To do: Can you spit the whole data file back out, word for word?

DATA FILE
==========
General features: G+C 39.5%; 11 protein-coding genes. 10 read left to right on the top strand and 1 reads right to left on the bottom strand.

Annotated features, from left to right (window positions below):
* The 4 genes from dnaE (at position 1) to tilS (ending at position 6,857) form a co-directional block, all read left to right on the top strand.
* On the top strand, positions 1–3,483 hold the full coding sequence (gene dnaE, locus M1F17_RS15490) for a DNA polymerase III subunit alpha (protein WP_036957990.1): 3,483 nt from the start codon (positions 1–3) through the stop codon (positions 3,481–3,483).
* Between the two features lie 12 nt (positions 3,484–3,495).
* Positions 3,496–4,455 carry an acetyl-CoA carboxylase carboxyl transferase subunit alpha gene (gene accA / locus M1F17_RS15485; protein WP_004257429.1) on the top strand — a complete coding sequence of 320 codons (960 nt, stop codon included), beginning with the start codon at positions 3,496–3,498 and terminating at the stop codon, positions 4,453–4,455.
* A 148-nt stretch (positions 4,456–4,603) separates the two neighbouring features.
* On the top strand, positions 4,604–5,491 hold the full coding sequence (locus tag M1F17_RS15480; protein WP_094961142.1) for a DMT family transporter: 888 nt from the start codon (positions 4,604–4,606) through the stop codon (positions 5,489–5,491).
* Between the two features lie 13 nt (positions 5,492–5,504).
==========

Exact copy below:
General features: G+C 39.5%; 11 protein-coding genes. 10 read left to right on the top strand and 1 reads right to left on the bottom strand.

Annotated features, from left to right (window positions below):
* The 4 genes from dnaE (at position 1) to tilS (ending at position 6,857) form a co-directional block, all read left to right on the top strand.
* On the top strand, positions 1–3,483 hold the full coding sequence (gene dnaE, locus M1F17_RS15490) for a DNA polymerase III subunit alpha (protein WP_036957990.1): 3,483 nt from the start codon (positions 1–3) through the stop codon (positions 3,481–3,483).
* Between the two features lie 12 nt (positions 3,484–3,495).
* Positions 3,496–4,455 carry an acetyl-CoA carboxylase carboxyl transferase subunit alpha gene (gene accA / locus M1F17_RS15485; protein WP_004257429.1) on the top strand — a complete coding sequence of 320 codons (960 nt, stop codon included), beginning with the start codon at positions 3,496–3,498 and terminating at the stop codon, positions 4,453–4,455.
* A 148-nt stretch (positions 4,456–4,603) separates the two neighbouring features.
* On the top strand, positions 4,604–5,491 hold the full coding sequence (locus tag M1F17_RS15480; protein WP_094961142.1) for a DMT family transporter: 888 nt from the start codon (positions 4,604–4,606) through the stop codon (positions 5,489–5,491).
* Between the two features lie 13 nt (positions 5,492–5,504).